2. Marketers need to think about how they can make their brand stand out from competitors and create an emotional connection with customers
  3. Marketers focus on driving engagement through content marketing, social media, and influencer outreach
  4. Marketing is no longer just advertising – it’s about creating a sustainable relationship between your company and its consumers
  5. How will consumers behave differently due to these changes, and what can marketers do to prepare for that change?

Why should marketers be optimistic in a cookie-less world?

  1. Don’t depend on third-party vendors.

You don’t need third-party vendors to hold ownership of your tags to solve your problems and provide you with what you really need – the right data. We are starting to see a new breed of programs that will combine first-party cookie IDs, tag-based IDs, and offline conversions into one overarching master ID that is segmented by the marketer’s own team (not some random vendor).

Magic Pixel’s ID Link service allows marketers to work with their own existing cookie information, while also harvesting non-cookie segments from media players; these segments can then get automatically added back into the original database for better identification.  By creating a more complete picture of an individual user across time and devices, companies are able to achieve a more engaging relationship with the users and existing customers.

2. Owning the customer that you spent money on  acquiring

The second case we are dealing with is about companies that have already invested in media buying, and now need to take action on the results.  Therefore there is a need for marketing activation efforts to be focused on specific users, as in the example of direct response campaigns .   The challenge here is how you can use all of your data (online or offline) to ensure high engagement during the period between creating an ad unit and collecting a sale. By looking at the online behavior of both leads and customers, marketers will be able to predict which individuals are most likely to respond , based on their previous online activity.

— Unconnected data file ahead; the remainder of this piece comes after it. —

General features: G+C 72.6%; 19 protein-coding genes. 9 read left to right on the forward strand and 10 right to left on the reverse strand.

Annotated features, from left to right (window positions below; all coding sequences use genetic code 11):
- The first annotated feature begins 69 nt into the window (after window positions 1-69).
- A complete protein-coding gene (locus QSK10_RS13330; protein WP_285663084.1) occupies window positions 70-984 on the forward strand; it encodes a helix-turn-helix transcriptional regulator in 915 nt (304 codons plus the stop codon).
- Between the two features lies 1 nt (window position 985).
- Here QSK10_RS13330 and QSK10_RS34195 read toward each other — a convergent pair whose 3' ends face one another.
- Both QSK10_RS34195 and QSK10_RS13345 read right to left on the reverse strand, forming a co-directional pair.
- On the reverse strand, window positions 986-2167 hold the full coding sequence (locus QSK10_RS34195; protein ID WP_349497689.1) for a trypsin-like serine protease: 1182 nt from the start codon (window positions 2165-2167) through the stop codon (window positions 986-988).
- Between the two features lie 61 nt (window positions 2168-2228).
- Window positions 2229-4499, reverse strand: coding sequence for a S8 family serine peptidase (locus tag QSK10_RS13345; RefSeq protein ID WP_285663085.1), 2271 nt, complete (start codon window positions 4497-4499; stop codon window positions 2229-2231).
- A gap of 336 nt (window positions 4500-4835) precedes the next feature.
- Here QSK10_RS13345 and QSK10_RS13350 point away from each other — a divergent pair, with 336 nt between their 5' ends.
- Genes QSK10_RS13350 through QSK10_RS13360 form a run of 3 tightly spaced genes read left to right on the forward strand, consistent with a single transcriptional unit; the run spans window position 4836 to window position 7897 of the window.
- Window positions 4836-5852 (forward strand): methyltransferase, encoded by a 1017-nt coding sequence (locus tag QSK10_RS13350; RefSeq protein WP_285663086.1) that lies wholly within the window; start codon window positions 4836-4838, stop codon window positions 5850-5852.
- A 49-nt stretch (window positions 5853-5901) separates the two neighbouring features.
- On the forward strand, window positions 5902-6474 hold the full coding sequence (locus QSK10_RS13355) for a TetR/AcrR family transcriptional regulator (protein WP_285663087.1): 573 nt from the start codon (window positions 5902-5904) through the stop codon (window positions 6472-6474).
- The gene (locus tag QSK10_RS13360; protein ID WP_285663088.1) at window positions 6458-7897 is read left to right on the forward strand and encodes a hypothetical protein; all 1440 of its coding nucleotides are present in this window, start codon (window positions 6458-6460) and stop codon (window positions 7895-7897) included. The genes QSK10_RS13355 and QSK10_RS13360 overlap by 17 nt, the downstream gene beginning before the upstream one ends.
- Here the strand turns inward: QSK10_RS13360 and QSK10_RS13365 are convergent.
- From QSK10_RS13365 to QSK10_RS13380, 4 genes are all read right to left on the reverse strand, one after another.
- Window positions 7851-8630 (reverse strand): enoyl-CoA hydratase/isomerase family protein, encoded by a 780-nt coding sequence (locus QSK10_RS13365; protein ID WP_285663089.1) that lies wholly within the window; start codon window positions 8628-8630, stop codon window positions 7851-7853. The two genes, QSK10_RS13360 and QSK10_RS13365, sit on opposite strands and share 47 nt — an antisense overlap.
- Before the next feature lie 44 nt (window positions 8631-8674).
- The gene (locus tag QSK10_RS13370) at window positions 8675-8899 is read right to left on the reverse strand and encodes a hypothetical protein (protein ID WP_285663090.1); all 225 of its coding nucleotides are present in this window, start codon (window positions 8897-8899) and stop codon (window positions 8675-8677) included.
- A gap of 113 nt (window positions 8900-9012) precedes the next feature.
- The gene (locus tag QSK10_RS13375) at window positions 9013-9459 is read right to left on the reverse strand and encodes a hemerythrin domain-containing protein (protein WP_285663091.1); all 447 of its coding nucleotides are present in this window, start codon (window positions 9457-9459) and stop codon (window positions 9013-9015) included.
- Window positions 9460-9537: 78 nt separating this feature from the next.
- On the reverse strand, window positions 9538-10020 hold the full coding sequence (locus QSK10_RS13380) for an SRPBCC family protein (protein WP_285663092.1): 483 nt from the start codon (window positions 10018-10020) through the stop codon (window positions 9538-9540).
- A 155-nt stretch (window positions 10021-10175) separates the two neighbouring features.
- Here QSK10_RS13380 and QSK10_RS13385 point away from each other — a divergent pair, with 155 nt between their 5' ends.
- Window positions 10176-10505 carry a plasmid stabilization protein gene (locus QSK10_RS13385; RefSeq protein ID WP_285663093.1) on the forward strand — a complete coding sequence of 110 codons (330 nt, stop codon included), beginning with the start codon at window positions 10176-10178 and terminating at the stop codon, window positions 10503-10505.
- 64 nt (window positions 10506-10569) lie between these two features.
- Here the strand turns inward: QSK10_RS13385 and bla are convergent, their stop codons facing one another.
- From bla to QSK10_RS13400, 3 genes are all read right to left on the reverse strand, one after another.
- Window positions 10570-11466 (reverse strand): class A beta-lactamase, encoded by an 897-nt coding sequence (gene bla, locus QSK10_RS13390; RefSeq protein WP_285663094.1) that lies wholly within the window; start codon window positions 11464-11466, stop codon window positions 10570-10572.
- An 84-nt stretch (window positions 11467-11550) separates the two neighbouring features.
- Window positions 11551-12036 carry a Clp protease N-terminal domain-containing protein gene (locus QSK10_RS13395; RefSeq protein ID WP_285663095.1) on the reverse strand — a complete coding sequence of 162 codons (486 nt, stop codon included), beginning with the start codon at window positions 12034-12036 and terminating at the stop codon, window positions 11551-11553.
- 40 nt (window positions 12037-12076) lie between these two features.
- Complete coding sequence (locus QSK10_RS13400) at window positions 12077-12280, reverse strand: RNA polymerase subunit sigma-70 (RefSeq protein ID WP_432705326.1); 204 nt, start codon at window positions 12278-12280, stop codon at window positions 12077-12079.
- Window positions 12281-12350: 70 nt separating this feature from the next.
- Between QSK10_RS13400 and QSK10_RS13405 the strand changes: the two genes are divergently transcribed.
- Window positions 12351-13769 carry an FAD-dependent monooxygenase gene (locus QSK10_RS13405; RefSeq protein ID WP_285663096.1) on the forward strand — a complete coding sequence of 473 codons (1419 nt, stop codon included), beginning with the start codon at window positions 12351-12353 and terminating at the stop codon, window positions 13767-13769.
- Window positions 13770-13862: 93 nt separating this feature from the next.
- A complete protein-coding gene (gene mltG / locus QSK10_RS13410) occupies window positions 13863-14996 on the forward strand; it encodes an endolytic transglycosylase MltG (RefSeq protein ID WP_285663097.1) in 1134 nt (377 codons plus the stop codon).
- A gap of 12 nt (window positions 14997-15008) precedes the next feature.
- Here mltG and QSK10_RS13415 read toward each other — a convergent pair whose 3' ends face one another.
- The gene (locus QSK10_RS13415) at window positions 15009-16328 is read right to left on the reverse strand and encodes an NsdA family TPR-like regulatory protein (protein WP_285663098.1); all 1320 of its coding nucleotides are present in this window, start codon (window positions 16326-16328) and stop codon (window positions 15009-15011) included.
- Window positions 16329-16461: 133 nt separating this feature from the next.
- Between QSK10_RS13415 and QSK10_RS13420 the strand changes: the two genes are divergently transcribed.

In addition, being armed with this knowledge allows them to engage only those people who are really interested in their product or service.

3. Better data enrichment supporting customer ID creation and profile building

In order to build a single view of the customer, companies are looking at building up their data enrichment capabilities. This will allow the company to understand further who is interacting with it and why.

Predictive modeling using enrichment data (i.e., Facebook Likes) is one such example of how we can better match online and offline behavior together to identify individuals who may not have interacted much on social media but have bought products from other channels.  

Tying this all together, these three factors will slowly transform marketing from a field devoid of measurable results into one where it becomes easier for marketers to predict responses, increase lead generation and convert more customers .

So what do you think? Are you seeing a positive impact coming your way as a marketer in a cookie-less world with the help of server-side tag management. 

How can marketers adapt in the post cookie world?

1. Adopt first-party data advantage.

First-party data is not only limited to company owned email address or website visitor details. Data from mobile devices, social networks or CRM systems are all first party users’ data.

The level of granularity varies across those datasets but the opportunity is real. The key point you should keep in mind is that this data can be obtained on a consistent basis by using the same channel (in case of mobile/social data) or by leveraging cross-channel user’s activity to predict their preferences (CRM).

Consider a unified identity infrastructure. Suppose you are able to use your customer’s behavioral traits across channels and products. In that case, you could generate better engagement and loyalty 

(i) Increase customer lifetime value through cross-channel and cross-device targeting. 

(ii) Improve conversion rates on individual channels, device and product-level through cross-channel matching of the customer’s unique identity across channels and products. This also includes profiling by gender, age, location, social groups etc., to give you granular insights in your customers’ behaviors.

Then, implement a unified CRM system that will act as a ‘single source of truth’, storing the  data previously scattered across different silos and systems. Such a CRM database can serve as an ideal (centralized) entry point for all other marketing applications like contact lists management , lead generation & nurturing .

Include Artificial Intelligence tools in your marketing stack so your algorithms get even smarter in extracting actionable insights. For instance, Magic Pixel provides anomaly detection by using historic data and creating machine learning models using those data sets. This tells you if any tags that are defined to extract first-party data are broken.